9. Teach them about advertising and consumerism. This is something that should be taught at home and in the school, because most of us grow up without really being aware of the effects that advertising, marketing and consumerism has on us, and on our spending. This is often the root of our financial problems, whether we’re young or old. Teach them about the goal of advertising: to get us to buy their products or services, and to get us to spend our money. And show how advertising affects us, and gets us to do that. And talk about consumerism, and how it hurts us financially, how it’s not good for the environment, and how it leads to a cluttered house full of expensive and wasted stuff.
  10. them about impulse buying. Closely related to #9 above, of course, impulse buying is the effect of advertising and consumerism. Teach them about pausing before buying, recognizing the signs of impulse buying (increased heart rate, heavy breathing, other similar body signs), using a 30-day list before buying anything that’s not completely necessary, avoiding shopping malls and online shopping sites, and reducing your need to keep up with others and buy prestige things (cars, clothes, shoes, gadgets, etc.) to look good in the eyes of others.
  11. Save for a rainy day.  The cornerstone of healthy personal finance is also something many people struggle with: saving money. From the time your kids are old enough to desire toys, books, and other entertainment items, you should teach them how to save for the things they want to buy.

    An allowance is a good tool for this concept. Your child may want a video game that costs $50, but she gets an allowance of only $5 a week. It's her choice: candy or comic books today, or the more expensive item a couple months from now. Almost all personal finance boils down to this essential concept, and it's best to learn from experience.

    You can help with this notion another way, by offering to pay interest if your child saves part of her allowance with you, or by matching part of her savings if she starts a bank account - say, you'll contribute 1 dollar for every 5 she puts in the bank. Offer a high rate, so she can immediately see the benefits of not spending her money. Your child may find that momentary desire passes, but the satisfaction that comes from saving money lasts indefinitely.
  12. Work hard for your money Help your child make the connection early in life that money isn't something freely given, but is earned through work. This isn't to say that you should put your small children to work re-roofing your house. Instead, just emphasize that nothing comes free, even if you're tempted to bestow upon your offspring everything that their hearts desire. If you choose to give your kids an allowance, tie it to the successful completion of certain jobs throughout the week. Or you may choose to set a market rate for various tasks.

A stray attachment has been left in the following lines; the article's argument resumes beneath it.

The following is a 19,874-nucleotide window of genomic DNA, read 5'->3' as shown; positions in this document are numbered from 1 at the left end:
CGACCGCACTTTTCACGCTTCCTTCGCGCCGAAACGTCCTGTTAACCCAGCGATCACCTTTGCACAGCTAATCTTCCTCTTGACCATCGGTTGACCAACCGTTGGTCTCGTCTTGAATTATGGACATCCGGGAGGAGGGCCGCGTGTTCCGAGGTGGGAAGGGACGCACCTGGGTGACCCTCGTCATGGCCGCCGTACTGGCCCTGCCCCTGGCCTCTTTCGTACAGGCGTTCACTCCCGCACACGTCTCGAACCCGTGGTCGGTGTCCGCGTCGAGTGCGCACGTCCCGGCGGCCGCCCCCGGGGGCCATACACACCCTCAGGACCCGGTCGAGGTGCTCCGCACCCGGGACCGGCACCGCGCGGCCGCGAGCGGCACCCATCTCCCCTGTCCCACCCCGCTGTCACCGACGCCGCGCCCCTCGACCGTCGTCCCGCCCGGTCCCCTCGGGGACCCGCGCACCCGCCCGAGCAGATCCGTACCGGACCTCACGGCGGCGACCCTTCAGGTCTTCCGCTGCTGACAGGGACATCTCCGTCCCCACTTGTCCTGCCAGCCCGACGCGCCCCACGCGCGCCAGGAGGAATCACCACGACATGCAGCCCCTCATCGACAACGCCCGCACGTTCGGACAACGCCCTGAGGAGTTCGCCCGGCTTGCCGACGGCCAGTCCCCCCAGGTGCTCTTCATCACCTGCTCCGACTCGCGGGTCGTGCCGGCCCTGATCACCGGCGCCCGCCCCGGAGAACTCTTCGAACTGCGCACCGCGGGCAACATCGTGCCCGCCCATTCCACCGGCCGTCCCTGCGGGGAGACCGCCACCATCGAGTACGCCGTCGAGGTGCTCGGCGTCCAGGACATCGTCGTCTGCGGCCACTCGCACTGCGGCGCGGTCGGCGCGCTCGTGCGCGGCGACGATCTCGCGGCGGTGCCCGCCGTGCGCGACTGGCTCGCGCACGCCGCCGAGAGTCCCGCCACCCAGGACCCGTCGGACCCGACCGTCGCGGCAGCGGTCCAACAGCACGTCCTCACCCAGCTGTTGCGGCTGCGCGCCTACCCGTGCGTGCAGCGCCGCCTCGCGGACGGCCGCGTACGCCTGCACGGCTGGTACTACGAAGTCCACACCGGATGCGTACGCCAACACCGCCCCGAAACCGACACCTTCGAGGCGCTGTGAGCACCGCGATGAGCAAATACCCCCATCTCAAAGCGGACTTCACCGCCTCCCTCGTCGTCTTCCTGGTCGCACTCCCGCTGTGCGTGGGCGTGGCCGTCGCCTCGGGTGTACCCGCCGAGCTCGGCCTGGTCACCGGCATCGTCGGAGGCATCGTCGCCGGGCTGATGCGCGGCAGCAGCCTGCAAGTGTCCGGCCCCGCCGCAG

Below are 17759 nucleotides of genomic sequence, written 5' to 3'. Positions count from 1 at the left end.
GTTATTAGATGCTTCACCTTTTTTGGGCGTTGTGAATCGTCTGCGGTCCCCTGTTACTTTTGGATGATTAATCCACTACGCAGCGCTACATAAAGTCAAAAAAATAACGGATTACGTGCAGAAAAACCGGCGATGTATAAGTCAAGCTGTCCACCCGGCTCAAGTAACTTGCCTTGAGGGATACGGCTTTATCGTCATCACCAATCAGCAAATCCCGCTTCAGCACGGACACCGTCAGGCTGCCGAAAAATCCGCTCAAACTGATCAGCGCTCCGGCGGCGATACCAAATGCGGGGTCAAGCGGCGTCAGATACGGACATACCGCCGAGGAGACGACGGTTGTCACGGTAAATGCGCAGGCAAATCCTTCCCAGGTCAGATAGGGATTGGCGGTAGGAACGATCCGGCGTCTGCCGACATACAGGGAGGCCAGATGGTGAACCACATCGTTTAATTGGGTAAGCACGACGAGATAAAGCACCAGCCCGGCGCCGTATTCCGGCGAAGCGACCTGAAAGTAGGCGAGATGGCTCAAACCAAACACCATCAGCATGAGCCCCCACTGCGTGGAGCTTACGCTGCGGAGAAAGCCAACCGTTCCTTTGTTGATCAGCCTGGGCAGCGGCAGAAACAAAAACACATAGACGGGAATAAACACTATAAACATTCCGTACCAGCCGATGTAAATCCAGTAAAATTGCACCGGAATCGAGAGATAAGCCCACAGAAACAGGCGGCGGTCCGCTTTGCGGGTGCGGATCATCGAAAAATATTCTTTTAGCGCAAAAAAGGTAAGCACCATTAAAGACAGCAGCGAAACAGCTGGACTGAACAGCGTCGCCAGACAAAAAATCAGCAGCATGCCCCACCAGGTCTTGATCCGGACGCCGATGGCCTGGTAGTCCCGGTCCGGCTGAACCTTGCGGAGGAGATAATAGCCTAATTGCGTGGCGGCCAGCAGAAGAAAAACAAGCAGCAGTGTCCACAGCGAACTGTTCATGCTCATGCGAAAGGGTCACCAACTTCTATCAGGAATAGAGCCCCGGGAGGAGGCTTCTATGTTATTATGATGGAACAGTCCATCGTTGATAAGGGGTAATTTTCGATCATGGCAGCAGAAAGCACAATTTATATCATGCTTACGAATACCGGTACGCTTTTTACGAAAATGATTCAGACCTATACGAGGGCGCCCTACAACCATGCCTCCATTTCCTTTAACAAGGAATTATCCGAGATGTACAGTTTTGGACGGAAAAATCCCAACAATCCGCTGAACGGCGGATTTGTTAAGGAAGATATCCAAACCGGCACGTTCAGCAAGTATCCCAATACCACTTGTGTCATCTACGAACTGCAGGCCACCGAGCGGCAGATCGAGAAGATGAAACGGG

Age-appropriate chores and rewards are the key. Younger kids can help with simple things like setting the table, where doing the job well isn't as important as learning how to see it through. Older kids can take on more arduous jobs like mowing the lawn, in exchange for greater compensation. You may even encourage them to begin offering their services around the neighborhood.
  13. Understand a budget  A budget is a foreign concept to kids (and, it should be said, to many adults). Younger children, especially, simply won't realize that mommy and daddy have a limited amount of money to spend every month. But learning what a budget is, and why it's a good idea, is one of the central pillars of financial literacy.

    The best way to teach kids how a budget works is simply to show them. That's not to say that you should open your books up to your children and show them every penny coming in or out (although you may consider sharing some details with teenagers about things like your mortgage payment, car payments, and so on). Instead, just give them a broad sense of how adults have to divide up their money each month.